Fourier Transform Infrared (FTIR) spectrometer is the sophisticated instrument which can be used to identify the functional groups of samples of nanomaterial, crystals and other types of materials. An FTIR spectrum is recorded between percentages of transmittance (%T) and wave number of IR radiation. By observing the absorption bands or peaks in the wave number range 400 cm-1 to 4000 cm-1 of FTIR spectrum, one can ascertain the functional groups of the sample and hence the chemical formula and the sample can be identified. The FTIR pattern of cerium dioxide nanoparticles is shown in the Figure 2. The broad absorption band located around 3400 cm-1 . The FTIR pattern of cerium dioxide is shown in the Figure 2. The broad absorption band shown around 3404.1-1743.4 cm-1 corresponds to the O-H vibration of water and hydroxyl groups, the absorption band at 11588.3- 1021.1cm-1 due to the scissor bending mode of water. The strong broad band below 700 cm-1 is assigned to the Ce-O stretching mode. Table.1. FT-IR spectrum of the CeO2 nanoparticles Bands/peaks(cm-1 ) 3404.1 - 1743.4 1588.3 - 1021.1 800 - 725.8 Below 700


Assignments OH bond stretching CH2 bond CH2 bond Metal oxide bond (CeO)

J. Chem. Bio. Phy. Sci. Sec. B, Nov. 2014 – Jan. 2015; Vol.5, No.1; 384-392.

Jayarambabu et al.

Effect …

Fig.3. TG\DTA of the CeO2 nanoparticles. The TG curve in the Figure 3 shows that there is a weight loss taking continuously up to 650 °C. The maximum weight loss is observed in the temperature range 100 °C – 450 °C, the total weight loss is 2.3%. From DTA curve, it is observed that there is no exothermic peak in the temperature range 400 °C -800 °C which represents the decomposition of the sample.

Fig.4. Dynamic Light Scattering of the CeO2 nanoparticles Particle size measurements the particle size distribution of the CeO2 powder prepared by the chemical precipitation method. The particle distribution (histogram) indicated by the bars the measurement of particle size distribution of CeO2 was done by Dynamic Light Scattering. In the prepared sample it was observed that, particle have a wide size distribution, but the majority of them were dispersed within a narrow range, as shown in Figure 4. The average particle size from the figure was found to be 44.7 nm. 387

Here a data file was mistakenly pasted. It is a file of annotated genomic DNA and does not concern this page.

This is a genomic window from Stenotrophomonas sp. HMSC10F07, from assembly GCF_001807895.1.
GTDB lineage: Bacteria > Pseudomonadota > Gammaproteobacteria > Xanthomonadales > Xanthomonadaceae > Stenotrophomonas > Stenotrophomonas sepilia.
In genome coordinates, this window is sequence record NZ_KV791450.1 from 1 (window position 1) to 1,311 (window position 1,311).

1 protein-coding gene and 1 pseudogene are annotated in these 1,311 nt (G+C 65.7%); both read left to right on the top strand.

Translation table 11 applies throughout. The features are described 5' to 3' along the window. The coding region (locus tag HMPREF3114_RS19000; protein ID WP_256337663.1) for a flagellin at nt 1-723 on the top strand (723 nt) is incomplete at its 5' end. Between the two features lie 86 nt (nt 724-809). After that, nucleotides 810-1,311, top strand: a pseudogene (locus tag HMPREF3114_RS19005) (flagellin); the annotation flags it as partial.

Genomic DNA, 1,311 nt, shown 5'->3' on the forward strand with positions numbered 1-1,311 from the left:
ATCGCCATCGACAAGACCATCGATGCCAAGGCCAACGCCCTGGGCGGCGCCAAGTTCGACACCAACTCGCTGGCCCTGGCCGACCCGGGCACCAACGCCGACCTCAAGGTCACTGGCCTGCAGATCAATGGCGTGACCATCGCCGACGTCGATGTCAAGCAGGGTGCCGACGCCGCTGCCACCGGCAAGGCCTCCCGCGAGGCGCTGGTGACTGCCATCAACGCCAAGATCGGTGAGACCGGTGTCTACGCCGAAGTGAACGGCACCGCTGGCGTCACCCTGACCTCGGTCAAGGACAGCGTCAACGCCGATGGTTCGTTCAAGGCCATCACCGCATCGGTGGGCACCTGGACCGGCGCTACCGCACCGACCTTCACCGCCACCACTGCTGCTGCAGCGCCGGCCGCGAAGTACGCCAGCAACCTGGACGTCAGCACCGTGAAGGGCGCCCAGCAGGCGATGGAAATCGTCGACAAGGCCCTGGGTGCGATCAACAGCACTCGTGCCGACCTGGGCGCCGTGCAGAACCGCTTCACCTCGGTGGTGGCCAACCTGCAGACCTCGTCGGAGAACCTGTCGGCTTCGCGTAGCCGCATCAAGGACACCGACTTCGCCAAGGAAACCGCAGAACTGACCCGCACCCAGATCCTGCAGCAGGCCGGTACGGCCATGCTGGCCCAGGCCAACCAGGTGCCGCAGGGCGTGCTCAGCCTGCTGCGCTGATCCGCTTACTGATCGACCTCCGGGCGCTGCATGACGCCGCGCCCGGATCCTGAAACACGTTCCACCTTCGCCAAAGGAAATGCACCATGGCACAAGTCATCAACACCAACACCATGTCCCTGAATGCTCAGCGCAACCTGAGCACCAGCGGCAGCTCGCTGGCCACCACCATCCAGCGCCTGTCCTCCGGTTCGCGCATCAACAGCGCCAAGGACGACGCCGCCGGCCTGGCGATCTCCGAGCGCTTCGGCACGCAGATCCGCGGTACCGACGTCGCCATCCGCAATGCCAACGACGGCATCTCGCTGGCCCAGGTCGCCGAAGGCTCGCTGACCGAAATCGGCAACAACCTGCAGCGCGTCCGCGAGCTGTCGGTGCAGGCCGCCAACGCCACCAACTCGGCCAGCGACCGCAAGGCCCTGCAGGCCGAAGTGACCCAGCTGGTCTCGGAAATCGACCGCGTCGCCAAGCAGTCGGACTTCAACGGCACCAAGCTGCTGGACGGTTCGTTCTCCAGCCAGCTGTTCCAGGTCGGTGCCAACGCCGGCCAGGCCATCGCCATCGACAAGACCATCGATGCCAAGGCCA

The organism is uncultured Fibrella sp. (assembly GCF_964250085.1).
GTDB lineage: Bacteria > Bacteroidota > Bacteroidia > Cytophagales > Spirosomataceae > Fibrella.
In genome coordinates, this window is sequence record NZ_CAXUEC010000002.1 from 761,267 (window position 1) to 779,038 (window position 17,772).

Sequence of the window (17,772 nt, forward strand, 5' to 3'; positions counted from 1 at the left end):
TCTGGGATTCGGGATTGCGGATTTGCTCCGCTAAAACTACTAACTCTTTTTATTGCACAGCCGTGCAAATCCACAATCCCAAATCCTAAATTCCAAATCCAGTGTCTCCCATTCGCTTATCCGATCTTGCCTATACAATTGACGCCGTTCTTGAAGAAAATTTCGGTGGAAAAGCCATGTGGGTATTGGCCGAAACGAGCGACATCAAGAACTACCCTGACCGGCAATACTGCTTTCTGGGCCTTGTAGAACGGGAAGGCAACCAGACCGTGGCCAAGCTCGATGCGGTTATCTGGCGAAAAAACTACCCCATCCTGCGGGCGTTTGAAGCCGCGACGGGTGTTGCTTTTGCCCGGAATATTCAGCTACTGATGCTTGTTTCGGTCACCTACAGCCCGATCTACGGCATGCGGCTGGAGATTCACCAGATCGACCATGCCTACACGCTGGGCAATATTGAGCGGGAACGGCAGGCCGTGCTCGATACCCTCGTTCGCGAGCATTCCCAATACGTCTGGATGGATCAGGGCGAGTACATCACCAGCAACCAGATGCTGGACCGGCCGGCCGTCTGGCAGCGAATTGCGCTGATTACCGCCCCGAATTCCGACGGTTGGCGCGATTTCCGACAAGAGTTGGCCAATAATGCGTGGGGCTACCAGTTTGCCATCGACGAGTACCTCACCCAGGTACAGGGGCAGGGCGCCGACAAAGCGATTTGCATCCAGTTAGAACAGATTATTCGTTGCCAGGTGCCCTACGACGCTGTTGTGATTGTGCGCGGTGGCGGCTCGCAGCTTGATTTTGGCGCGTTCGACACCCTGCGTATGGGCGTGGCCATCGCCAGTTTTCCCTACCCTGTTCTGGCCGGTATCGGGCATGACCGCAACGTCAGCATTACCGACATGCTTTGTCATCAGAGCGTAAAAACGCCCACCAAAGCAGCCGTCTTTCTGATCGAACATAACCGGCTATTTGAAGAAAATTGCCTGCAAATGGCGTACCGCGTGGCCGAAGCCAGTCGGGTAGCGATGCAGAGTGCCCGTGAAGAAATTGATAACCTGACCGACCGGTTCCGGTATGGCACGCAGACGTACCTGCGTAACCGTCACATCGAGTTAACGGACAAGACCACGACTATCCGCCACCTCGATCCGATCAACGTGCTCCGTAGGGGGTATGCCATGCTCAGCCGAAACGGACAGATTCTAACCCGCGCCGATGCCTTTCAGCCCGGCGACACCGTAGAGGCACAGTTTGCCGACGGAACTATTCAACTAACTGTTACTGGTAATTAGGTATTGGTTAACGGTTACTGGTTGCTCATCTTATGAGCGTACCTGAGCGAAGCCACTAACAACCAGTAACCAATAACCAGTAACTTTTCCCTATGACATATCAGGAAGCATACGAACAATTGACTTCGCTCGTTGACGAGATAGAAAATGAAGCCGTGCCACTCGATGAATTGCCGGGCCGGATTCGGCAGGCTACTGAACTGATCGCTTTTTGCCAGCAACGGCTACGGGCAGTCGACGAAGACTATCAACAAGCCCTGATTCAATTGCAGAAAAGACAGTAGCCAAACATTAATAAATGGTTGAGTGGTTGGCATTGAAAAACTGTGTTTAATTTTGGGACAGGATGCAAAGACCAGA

J. Chem. Bio. Phy. Sci. Sec. B, Nov. 2014 – Jan. 2015; Vol.5, No.1; 384-392.

Jayarambabu et al.

Effect …

Fig.5. Scanning electron microscopic studies of CeO2 nanoparticles SEM images of the CeO2 powder prepared by the chemical precipitation method are shown in Figure 5. From the SEM images, it was found that all the CeO2 particles are porous. The pore size of the powder is in the range 10μm. DISCUSSION

Fig. 6. CeO2 NPs different concentrations (0.0, 5, 10, 20, 30, 40, 50, 60, 70, 80, 90, 100 and 200 mg) with red gram seeds. 388

J. Chem. Bio. Phy. Sci. Sec. B, Nov. 2014 – Jan. 2015; Vol.5, No.1; 384-392.

Jayarambabu et al.

Effect …

Table.2. RL indicate - Root length, SL indicate- Shoot length, GP indicate- Germination percentage, SVIindicate- Seedlings vigor index. CeO2 NPs Control 5mg 10mg 20mg 30mg 40mg 50mg 60mg

RL 12.8 13.1 15.4 14.9 15.5 15.3 16.7 14.5

SL 9.6 9.4 12.3 10.5 10.4 10.3 10.2 10.6

GP % 80 100 80 60 60 60 80 60

SVI 780.8 955.4 997.1 647.4 639.5 697.3 1024.7 650.5

70mg 80mg 90mg

15.4 16.1 15.8

10.8 10.9 10.7

100 100 100

1072.6 1104.1 1082.8







Red gram seed germinatio n

1000 500 0

CeO2 NPs Concentrations RL SL GP% SVI Fig.7. RL indicate -Root length, SL indicate- Shoot length, GP indicate- G germination percentage, SVIindicate-Seedlings Vigor index. Seed preparation and treatment: Seeds of the plant species were collected from NG Ranga Agriculture University Hyderabad, for testing the CeO2 nanoparticles effects of various concentrations (0.0, 5, 10, 20, 30, 40, 50, 60, 70, 80, 90 and 100 mg). We cannot use any seed surface sterilization agent for seed sterilization, we dipped seeds in different concentrations CeO2 NPs suspensions. The CeO2 NPs suspensions were prepared with ultra sonicator the particles dispersed in solution, each sample was placed in ultra sonicator for 30minutes. The selected seeds were soaked in this solution for 12 hrs.


J. Chem. Bio. Phy. Sci. Sec. B, Nov. 2014 – Jan. 2015; Vol.5, No.1; 384-392.

Effect …

Jayarambabu et al.